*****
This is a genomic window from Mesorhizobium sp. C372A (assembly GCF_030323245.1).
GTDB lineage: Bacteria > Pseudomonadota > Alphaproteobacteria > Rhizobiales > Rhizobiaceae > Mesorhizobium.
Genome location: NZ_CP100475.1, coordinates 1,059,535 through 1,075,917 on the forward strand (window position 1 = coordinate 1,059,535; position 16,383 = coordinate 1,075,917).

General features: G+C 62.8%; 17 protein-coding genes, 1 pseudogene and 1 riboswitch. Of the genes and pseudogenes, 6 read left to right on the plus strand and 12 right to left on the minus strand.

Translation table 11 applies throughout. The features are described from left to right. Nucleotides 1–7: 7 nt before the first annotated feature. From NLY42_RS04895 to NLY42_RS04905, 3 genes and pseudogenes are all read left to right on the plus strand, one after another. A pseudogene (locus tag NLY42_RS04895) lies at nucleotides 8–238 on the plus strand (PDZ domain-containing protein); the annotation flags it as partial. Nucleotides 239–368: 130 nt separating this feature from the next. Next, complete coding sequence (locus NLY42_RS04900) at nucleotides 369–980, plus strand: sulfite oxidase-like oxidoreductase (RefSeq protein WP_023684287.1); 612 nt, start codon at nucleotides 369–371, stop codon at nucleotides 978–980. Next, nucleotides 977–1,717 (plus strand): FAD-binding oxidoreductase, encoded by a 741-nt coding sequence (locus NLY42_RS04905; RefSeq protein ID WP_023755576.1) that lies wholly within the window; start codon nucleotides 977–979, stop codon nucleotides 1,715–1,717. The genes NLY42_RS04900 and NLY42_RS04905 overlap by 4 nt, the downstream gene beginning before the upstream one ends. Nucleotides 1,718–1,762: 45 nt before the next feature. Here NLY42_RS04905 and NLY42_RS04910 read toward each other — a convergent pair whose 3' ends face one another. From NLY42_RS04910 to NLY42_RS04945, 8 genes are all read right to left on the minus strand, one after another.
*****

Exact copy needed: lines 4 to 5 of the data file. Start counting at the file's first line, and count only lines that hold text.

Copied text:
General features: G+C 62.8%; 17 protein-coding genes, 1 pseudogene and 1 riboswitch. Of the genes and pseudogenes, 6 read left to right on the plus strand and 12 right to left on the minus strand.

Translation table 11 applies throughout. The features are described from left to right. Nucleotides 1–7: 7 nt before the first annotated feature. From NLY42_RS04895 to NLY42_RS04905, 3 genes and pseudogenes are all read left to right on the plus strand, one after another. A pseudogene (locus tag NLY42_RS04895) lies at nucleotides 8–238 on the plus strand (PDZ domain-containing protein); the annotation flags it as partial. Nucleotides 239–368: 130 nt separating this feature from the next. Next, complete coding sequence (locus NLY42_RS04900) at nucleotides 369–980, plus strand: sulfite oxidase-like oxidoreductase (RefSeq protein WP_023684287.1); 612 nt, start codon at nucleotides 369–371, stop codon at nucleotides 978–980. Next, nucleotides 977–1,717 (plus strand): FAD-binding oxidoreductase, encoded by a 741-nt coding sequence (locus NLY42_RS04905; RefSeq protein ID WP_023755576.1) that lies wholly within the window; start codon nucleotides 977–979, stop codon nucleotides 1,715–1,717. The genes NLY42_RS04900 and NLY42_RS04905 overlap by 4 nt, the downstream gene beginning before the upstream one ends. Nucleotides 1,718–1,762: 45 nt before the next feature. Here NLY42_RS04905 and NLY42_RS04910 read toward each other — a convergent pair whose 3' ends face one another. From NLY42_RS04910 to NLY42_RS04945, 8 genes are all read right to left on the minus strand, one after another.